Thursday, March 26, 2015

Pre sprouting and planting fava/broad beans and sugar snap peas

Earlier this week, I looked at the 7 day weather forecast and saw that temperatures were forecast to return to seasonal averages.  So, I decided to try a new way (at least for me) to plant some fava beans and sugar snap peas.  I usually just dampen my peas and beans, inoculate the with rhizobia  bacteria to allow the plants to set nitrogen nodules in the soil and plant them at the appropriate depth.  My germination using this method has always been pretty poor and in a number of years, both the favas and peas collapse as the temperature exceeds 75 degrees.

This year I decided to try something new by pre sprouting both the peas and beans.  I soaked them in water for 24 hours, drained them and placed them in a plastic bag on a very moist paper towel.  Then, I sat back and waited for the seeds to swell and send out their embryonic roots.  I started the process Sunday afternoon and today (Thursday) I saw the embryonic roots on the favas start to emerge.


The peas weren't quite at the same stage, but I could see that their roots were about to emerge.


So, out came the hoes and rake and I planted a 35 foot row of peas and 70 feet of fava beans. The favas were planted about an inch to inch and a half deep, in a V trench made with my Warren hoe.  The peas went into a flat bottom trench an inch deep made with a regular hoe.  Once the peas break the ground, I will set up my 7 foot pea trellis for the sugar snap peas to climb.

Fava beans end up being a 18 inch to 2 foot plant which may require support.  They have a fairly long days to maturity which makes them difficult to grow in the spring.  Some seed companies recommend pinching the tops out of the plant once they start to bloom.  This is suppose to encourage an earlier crop.  After the spring crop is harvested, supposedly, you can cut the plant back to several inches above ground, regrow the plant and get a fall harvest.  Stay tuned for updates.

Tuesday, March 24, 2015

Thank Goodness for Daylight Savings Time

I may have jumped the gun (warm weather) a little bit, but yesterday was so pleasant that I thought I would do some planting.  I've had broccoli, cabbage, choi, lettuce and tatsoi hardening off in my cold frames and they looked ready to go in the ground.  So about 3 pm I started to plant in a bed I had prepared late last fall. The bed is raised approximately 10 inches above ground level, drains well and warms up quickly.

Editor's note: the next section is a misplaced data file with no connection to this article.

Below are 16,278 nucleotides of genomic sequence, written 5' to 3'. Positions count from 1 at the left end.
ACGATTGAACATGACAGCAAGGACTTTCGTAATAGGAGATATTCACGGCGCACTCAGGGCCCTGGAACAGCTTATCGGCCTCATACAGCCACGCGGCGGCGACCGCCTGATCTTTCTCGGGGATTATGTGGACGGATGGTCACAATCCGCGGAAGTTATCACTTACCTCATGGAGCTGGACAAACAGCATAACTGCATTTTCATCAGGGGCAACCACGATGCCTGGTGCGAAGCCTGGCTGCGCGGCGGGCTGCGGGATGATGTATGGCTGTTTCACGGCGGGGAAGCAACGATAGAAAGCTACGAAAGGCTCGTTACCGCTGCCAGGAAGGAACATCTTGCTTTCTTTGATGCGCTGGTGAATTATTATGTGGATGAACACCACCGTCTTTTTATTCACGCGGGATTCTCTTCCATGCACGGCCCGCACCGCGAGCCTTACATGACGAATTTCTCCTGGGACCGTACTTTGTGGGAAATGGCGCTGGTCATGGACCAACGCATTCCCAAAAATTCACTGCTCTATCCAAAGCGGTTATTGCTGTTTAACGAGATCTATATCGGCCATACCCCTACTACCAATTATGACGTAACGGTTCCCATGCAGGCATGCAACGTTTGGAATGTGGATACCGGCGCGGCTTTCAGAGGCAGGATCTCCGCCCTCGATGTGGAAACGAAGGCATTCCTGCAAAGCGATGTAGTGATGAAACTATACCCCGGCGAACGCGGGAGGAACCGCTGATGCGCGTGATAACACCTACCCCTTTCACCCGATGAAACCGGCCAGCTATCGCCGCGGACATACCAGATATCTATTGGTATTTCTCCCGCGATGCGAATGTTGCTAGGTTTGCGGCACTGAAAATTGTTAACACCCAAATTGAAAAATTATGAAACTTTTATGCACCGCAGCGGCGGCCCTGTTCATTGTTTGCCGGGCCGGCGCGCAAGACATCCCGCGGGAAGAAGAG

First up were the tatsoi transpants, planted 8 inches apart.  Tatsoi is in the brassica family and is sometimes called spinach mustard or spoon mustard.  It forms a rosette of spoon shaped leaves, is very hardy and can be used in salads (my favorite) or stir fried.

Next I seeded four rows of arugula planted perpendicular to the length of my 4 foot wide beds.  My daughter loves the stuff.  After that were three rows of radish seed, these for my son-in-law.  I planted Cherry Bell and French Breakfast,  The French Breakfast matures a little later than the Cherry Bell.  Radishes will be planted a couple of rows a week.  Finally, 3 or 4 rows of Tokyo Cross turnip seed.  Not sure this will germinate, but hey, nothing ventured, nothing gained. Next were 20 or so transplants of choi on 8 inch spacing.  First some Mei Qing choi which matures in 45 days and then some Win-Win choi which mature in 52 days, both of which are pretty hardy..  Great vegetable to grill, steam or stir fry.

Finally, planted the cabbage (Late Dutch Flat, Red Acre and Golden Acre), broccoli (Packman) and lettuce.  I like the Packman because it is very quick to mature (about 55 days), which is important, since our Junes are warm.  I plant my cabbage and broccoli pretty close (18 inches between plants in a 4 foot wide bed with one plant in the center, forming an X),  Between the broccoli and cabbage, I put transplants of lettuce either butter crunch or red sails.  The picture below is from a couple of years ago.

Finally, watered all of the transplants in with a 50% water soluble transplant solution, laid the drip irrigation tape, anchored it down with sod staples, spaced out my row cover hoops,and covered the whole shebang with row cover, anchoring the row cover with more sod staples.  Here's the final result, it takes up about 35 feet of my 70 foot raised bed.  Finished about sundown, tired but happy.


The rear of this row is reserved for Sugar snap peas and fava beans, but that is another blog.

btw:  check out the GIEI classes in your county.  We in Howard County are doing a couple of spring vegetable gardening classes, as well as classes on sustainable organic vegetable gardening and growing healthy brambles (raspberries and blackberries) in April. 

Grow100 2015 begins!

And we're back for another year of 100 square-foot gardens!


Enter the 2015 Grow It Eat It challenge and show us “What Can YOU Grow in 100 Square Feet?”
Keep it small: The growing space cannot exceed 100 square feet (but may be less). Examples:
  • one bed that is 4’x25’ or 10’x10’
  • three 4’x8’ beds and a 2’ diameter pot
  • Containers, salad boxes, or salad tables are all ok.
  • The 100 square feet may be your entire garden or just a small part of it. 
OPEN to all gardeners - city, suburban, country; experienced and first-time gardeners; backyard, community, or school garden. AND you don’t have to be a Maryland resident. We have lots of examples and resources to help you. Use your imagination- the sky’s the limit. 
During the growing season, tweet about your garden to the GIEI twitter, orHGIC/GIEI Instagram(link is external) and include the hashtag #grow100. Post your progress on the GIEI Facebook page wall!  We want to hear about and see your garden!
Take notes about your process, plan, and challenges during the season, and take photos!  At the end of the season, we will want you to send in a short synopsis of your garden and how your growing season went, plus up to 10 photos.